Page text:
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Ask HN: Why are Covid-19 death rates low in US
4 points by quietthrow 2 days ago | hide | past | web | favorite | 4 comments
Serious question. Italy has a ~10% death rate. Spain is pretty higher too. So what’s driving the difference? Is it treatment or otherwise that results in a low death rate for us?

US ~70k infections ~1k deaths Italy ~75k infections ~7.5k deaths Spain ~55k infections ~4K deaths.

What’s causing the difference? Treatment, numbers misreported or something else ?

Data source “johns Hopkins covid dashboard”






First, the rate is not very low in the US, relative to places like Germany.

Second, the 'death rate' is not a matter of deaths/cases, because the # of cases is very much dependent on testing. More testing is more likely to yield the cases that are not aggressive. So we'll have to do a lot more testing everywhere to get a real picture.

Third, there's a delay in all of these numbers, they eventually converge, but if there's a period where there's 'big change' in whatever measure, it will take a few weeks at least to even crudely converge. The US is just starting now to get hit with a lot of hospitalizations, so the death rate will probably spike a little bit.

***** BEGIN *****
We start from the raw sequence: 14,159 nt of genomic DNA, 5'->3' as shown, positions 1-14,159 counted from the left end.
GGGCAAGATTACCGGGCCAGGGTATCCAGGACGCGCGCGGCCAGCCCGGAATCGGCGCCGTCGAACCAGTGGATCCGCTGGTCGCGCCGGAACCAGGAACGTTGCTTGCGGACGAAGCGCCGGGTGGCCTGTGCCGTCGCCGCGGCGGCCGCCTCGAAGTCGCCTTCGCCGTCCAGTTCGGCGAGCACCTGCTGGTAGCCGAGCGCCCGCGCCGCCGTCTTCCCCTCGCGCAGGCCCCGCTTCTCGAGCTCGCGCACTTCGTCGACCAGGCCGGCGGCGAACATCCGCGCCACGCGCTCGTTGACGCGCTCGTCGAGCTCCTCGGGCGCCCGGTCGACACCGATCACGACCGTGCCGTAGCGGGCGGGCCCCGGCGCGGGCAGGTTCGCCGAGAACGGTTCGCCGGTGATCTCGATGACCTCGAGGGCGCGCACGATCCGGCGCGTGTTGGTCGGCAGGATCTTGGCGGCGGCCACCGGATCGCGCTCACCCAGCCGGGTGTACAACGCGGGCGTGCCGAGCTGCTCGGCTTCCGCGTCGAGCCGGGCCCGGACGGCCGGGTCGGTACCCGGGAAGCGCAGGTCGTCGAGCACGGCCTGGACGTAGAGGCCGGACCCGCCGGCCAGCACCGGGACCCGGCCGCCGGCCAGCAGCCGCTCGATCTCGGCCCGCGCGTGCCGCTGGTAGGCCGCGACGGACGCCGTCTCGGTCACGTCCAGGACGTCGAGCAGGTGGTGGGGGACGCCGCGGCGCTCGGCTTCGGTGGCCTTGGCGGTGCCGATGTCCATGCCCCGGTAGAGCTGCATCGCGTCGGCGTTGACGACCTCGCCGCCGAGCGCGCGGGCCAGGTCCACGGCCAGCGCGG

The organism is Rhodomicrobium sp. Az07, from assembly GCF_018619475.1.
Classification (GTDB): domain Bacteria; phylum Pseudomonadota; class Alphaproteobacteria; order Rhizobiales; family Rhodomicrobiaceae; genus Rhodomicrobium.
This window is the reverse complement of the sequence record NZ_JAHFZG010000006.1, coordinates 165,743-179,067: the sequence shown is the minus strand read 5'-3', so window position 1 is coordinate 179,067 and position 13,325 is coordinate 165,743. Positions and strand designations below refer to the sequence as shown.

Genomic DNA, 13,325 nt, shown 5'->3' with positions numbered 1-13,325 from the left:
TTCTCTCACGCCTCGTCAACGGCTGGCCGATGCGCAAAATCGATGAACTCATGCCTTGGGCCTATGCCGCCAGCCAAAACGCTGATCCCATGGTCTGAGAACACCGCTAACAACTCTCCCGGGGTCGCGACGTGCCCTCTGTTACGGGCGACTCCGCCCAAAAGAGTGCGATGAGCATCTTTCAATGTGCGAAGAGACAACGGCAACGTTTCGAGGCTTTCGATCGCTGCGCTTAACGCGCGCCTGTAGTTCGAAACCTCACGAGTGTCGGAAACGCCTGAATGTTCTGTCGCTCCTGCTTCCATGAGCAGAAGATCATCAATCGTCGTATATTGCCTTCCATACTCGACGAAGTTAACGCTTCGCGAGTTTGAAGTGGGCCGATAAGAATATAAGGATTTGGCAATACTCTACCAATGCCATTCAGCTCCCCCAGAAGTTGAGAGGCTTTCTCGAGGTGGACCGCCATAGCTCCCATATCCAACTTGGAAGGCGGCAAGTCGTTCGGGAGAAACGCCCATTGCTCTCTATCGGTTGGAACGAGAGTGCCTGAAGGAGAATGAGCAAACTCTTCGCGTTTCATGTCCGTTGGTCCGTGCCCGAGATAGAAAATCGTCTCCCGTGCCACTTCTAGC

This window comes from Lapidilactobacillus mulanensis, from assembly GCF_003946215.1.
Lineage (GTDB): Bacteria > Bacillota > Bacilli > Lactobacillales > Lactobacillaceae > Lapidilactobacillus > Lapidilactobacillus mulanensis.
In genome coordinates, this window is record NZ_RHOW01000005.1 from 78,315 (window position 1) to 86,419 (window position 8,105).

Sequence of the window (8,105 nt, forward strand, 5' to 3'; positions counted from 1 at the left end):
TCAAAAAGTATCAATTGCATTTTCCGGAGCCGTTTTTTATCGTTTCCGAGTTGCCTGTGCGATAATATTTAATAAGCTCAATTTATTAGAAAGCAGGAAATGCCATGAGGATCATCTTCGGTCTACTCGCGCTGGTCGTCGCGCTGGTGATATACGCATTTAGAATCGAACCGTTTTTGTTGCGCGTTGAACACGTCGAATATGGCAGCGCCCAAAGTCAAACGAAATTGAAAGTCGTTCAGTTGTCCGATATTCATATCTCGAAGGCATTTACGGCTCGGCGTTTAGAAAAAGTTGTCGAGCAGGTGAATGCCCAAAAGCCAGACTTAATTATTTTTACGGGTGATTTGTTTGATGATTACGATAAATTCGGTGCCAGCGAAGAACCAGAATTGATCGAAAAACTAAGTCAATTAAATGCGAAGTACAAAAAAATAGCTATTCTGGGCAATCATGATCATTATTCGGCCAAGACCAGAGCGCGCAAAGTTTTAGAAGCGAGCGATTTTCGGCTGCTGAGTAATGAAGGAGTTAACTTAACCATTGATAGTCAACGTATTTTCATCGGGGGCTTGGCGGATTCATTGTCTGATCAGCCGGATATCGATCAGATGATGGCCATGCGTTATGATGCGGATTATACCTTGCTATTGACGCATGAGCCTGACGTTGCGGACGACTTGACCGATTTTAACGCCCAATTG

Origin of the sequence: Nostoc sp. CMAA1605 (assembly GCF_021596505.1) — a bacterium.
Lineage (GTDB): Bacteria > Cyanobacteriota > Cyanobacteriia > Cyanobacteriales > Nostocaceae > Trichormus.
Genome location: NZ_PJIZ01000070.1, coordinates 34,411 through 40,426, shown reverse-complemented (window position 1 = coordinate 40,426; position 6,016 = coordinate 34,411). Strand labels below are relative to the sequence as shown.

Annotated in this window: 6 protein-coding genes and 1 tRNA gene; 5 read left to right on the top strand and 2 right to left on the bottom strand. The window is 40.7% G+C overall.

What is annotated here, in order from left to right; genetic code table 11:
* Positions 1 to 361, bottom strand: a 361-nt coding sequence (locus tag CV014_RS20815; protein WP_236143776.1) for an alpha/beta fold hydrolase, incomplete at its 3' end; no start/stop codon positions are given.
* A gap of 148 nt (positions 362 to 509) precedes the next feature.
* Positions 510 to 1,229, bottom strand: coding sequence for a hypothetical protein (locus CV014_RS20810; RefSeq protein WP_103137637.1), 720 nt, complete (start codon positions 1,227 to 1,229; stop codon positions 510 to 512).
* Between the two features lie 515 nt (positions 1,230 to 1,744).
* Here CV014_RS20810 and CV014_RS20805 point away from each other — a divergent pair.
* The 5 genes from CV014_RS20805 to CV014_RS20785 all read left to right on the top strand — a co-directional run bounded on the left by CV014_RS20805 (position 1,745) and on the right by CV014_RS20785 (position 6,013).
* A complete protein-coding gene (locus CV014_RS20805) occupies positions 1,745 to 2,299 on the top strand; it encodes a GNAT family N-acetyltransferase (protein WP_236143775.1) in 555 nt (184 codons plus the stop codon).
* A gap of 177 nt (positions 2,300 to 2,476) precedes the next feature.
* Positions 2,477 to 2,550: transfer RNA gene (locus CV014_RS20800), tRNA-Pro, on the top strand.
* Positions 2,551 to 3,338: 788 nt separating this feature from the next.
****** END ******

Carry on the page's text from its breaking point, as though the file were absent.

Long term, it may be due to things like average age, the quality of care, how hard the hospitals were hit (i.e. if some people were turned away because of overflow) death rates will be higher.

Of course, the overall death rate/capita (not deaths/infected) will likely to be due to how hard the nation was able to adapt, shut down etc. and how bad the inherent r0 was in the first place as there is evidence that it's slower moving in warmer climates.


USA is starting to do a lot of tests. Same for Germany.

So virtually keeping the death rate low.

Other countries are testing only people already sick with a lot of symptoms (==hospitalized). If we were testing "everyone", dead rate would be lower in Italy,...,...


Most hospitals in the U.S. are only starting to reach the point of ICU overcapacity, staff shortages, and ventilators. Italy and Spain are about 1-2 weeks ahead of the U.S.

That makes sense top of my head. Hospitals overfilled with patients and understaffed with medical pros and resources means more sick people will go untreated and hence higher probability of deaths. So if what you state holds water then in two/three weeks we should be seeing the rate go up drastically. Right in time for the economy to be “raring” to go according the nations leaders and imbecile in chief



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